Movies Worth Your Time: Predestination

Time–we don’t have a lot of it, and every movie out there claims to be “spectacular”, “one of a kind”, “mesmerizing”. Let me save you some time right now and point you at films that are worth seeing for those who like thought-provoking, story and character driven, sometimes a-typical films. You may have seen them. If that is the case, let me know what you thought in the comments. If you haven’t seen them, check them out and come back for a conversation. If you’ve got any others to add to the list, pop them up in the comments feed.

predestination-poster01Predestination- Based off of a 1958 sci-fi short story by Robert Heinlein called “All You Zombies”, this one will leave your eyes bugged wide open with every turn of the plot. I can’t give away anything without ruining a few surprises, so let me just ballpark the movie for you. Much of the movie is a dialogue between two characters in a bar in 1975. One of them is a time-traveling crime-stopper trying to catch a serial bomber who is set to kill 10,000 people in a New York city bombing in a few days. The other is a transgender confession-story writer.  If that set up is not enough to make you give this movie a shot, I don’t know what is. The movie explores issues of gender identity and time paradoxes in ways that will leave you shaking your head for days. Hopefully we’ll see much more from Hawke and Snook after their acting in this one.

Movies Worth Your Time: Dawn of the Planet of the Apes

Time–we don’t have a lot of it, and every movie out there claims to be “spectacular”, “one of a kind”, “mesmerizing”. Let me save you some time right now and point you at films that are worth seeing for those who like thought-provoking, story and character driven, sometimes a-typical films. You may have seen them. If that is the case, let me know what you thought in the comments. If you haven’t seen them, check them out and come back for a conversation. If you’ve got any others to add to the list, pop them up in the comments feed.

Dawn of the Planet of the Apes New Poster - warDawn of the Planet of the Apes. This is one you’ve probably seen. If not, and you’ve been sitting on the fence, definitely give it a go. At times it feels like watching the original Jurassic Park. There is an awe at the wild world and its ability to completely decimate us once we step outside our convenience-laden, civilized worlds. Dawn, however, differs in that we, humans, are not the protagonists. The movie follows Caesar (the little ape from Rise of the Planet of the Apes) as the hero of the tale. It’s this factor and its subsequent exploration of what a naturally evolving ape society might look like that sets it apart from other man vs. animal movies. It also leaves you wondering who, truly, will come out of this thing alive. Brilliantly acted, communicated, and animated, Dawn is more than satisfying.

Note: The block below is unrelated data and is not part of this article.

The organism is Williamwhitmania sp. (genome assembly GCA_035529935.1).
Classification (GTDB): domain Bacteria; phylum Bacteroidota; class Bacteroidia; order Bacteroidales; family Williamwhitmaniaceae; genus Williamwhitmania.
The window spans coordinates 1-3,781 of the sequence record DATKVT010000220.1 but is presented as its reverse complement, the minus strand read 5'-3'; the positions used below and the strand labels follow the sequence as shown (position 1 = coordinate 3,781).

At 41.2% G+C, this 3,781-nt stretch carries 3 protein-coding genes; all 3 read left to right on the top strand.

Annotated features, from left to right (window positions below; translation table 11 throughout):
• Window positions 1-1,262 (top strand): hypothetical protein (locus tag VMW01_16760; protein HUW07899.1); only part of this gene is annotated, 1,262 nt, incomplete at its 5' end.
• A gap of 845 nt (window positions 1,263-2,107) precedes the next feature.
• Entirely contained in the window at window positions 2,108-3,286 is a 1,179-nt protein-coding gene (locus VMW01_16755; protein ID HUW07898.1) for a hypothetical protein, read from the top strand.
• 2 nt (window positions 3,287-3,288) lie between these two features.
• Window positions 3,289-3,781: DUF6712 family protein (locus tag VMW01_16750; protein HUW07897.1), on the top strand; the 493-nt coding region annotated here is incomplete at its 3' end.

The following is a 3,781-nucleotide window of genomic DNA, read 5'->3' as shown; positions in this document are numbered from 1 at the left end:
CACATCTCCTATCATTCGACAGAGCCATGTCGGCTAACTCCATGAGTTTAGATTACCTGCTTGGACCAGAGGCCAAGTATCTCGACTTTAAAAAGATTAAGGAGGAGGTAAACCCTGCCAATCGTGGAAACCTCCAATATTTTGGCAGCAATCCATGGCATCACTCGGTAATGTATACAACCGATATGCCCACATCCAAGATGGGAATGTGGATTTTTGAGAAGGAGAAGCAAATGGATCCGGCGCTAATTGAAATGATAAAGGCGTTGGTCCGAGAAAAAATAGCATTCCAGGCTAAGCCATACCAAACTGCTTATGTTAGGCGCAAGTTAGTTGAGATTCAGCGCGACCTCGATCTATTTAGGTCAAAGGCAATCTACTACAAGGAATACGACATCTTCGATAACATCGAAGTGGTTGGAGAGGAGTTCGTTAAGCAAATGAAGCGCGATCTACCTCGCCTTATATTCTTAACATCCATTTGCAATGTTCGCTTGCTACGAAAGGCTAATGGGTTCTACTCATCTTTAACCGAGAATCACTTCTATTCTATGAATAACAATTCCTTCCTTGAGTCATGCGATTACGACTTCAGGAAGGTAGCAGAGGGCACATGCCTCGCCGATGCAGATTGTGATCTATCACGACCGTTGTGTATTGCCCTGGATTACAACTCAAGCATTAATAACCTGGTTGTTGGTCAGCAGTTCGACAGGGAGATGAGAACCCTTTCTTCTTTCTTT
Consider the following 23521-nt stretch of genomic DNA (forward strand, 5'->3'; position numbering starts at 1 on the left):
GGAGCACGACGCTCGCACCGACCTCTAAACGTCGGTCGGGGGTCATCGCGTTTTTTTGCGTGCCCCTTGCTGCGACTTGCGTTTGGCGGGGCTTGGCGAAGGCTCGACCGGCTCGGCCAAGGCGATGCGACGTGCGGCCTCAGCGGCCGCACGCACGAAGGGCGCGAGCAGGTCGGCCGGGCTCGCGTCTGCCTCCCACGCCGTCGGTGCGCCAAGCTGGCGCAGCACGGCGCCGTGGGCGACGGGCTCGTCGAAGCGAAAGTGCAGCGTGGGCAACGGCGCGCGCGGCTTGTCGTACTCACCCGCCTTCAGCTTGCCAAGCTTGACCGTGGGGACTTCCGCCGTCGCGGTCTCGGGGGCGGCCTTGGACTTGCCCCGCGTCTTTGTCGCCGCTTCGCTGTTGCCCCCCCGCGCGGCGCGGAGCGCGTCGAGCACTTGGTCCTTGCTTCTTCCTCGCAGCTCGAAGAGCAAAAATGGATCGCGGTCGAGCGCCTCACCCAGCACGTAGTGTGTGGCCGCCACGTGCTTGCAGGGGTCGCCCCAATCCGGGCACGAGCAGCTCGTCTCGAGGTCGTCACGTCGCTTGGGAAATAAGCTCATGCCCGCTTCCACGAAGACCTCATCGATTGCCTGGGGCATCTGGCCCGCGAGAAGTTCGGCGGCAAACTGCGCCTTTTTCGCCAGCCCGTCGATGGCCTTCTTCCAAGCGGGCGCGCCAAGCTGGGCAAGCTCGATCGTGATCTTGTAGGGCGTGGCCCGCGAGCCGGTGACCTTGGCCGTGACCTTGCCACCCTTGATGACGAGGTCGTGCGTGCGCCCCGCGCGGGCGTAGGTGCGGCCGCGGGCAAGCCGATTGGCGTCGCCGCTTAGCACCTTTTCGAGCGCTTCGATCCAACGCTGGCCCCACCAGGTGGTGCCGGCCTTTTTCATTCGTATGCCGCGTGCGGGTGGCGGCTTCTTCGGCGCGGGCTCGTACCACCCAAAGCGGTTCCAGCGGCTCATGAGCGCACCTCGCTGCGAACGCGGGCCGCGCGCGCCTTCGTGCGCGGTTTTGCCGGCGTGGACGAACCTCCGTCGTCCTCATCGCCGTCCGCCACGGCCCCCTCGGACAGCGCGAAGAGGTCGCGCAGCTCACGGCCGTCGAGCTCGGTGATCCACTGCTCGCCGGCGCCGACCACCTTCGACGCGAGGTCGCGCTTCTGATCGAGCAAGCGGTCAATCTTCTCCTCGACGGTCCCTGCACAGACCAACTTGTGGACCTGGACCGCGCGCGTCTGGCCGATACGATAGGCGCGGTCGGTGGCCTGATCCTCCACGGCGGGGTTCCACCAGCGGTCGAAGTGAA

Movies Worth Your Time: Cake

Aniston is like a sponge sopped in bitterness, sorrow, anger, and pain. She carries that burden subtly so that, at no moment, despite the heaviness of the film’s content, does she over-act to prove a point.

Time–we don’t have a lot of it, and every movie out there claims to be “spectacular”, “one of a kind”, “mesmerizing”. Let me save you some time right now and point you at films that are worth seeing for those who like thought-provoking, story and character driven, sometimes a-typical films. You may have seen them. If that is the case, let me know what you thought in the comments. If you haven’t seen them, check them out and come back for a conversation. If you’ve got any others to add to the list, pop them up in the comments feed.

cake-cake-posterCake. I’ve heard a lot of talk about Reese Witherspoon’s Wild, but not much about Jennifer Aniston in Cake. I’ve seen Wild, and, yes, it was good. It was the best acting of Reese’s career, and the story was important, but it felt lacking due to having to compress an entire memoir into a film. Cake, in my opinion, is the better movie. It, too, sees the best acting from its main character, Jennifer Aniston. Aniston is like a sponge sopped in bitterness, sorrow, anger, and pain. She carries that burden subtly so that, at no moment, despite the heaviness of the film’s content, does she over-act to prove a point. All she has to do is look at you and you see the weight of her life in her eyes. The movie begins in a chronic pain support group, where one of the members has committed suicide. It follows Aniston’s character as she processes that suicide and continues to manage, or mis-manage, her own pain. Slowly, her character opens up to us like a crushed orchid unfolding. As more becomes known to us, we are left asking ourselves how we could possibly have managed anything better.

Review: Blue Ruin

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Blue Ruin’s best trait is its slow reveal. If you did not read the synopsis or look at the movie’s poster, you wouldn’t know it was a revenge thriller until a good twenty minutes into the movie or so. It opens with wit and a melancholic humor that helps you quickly attach to the main character, Dwight. He is a homeless man, living off what he can scrounge and what he can steal. Isolated from people, he is still drawn to them, to a life he once knew. I won’t give up too much more, because, as I said, every small revelation is a slow unraveling of the backstory that weaves together with Dwight’s current actions to create the tapestry of chaos and violence that lays over a growing number of bodies like a sheet at a morgue. I will say this, however. Dwight is not the perfect action hero. He is no ex-marine or ex-cop or ex-mafia hitman. He’s just a normal guy, a little pudgy around the edges and not accustomed to pulling a trigger. He makes mistakes, and he is punished for them. That’s what made this revenge thriller so refreshing. Give it a shot. It’ll be worth the night.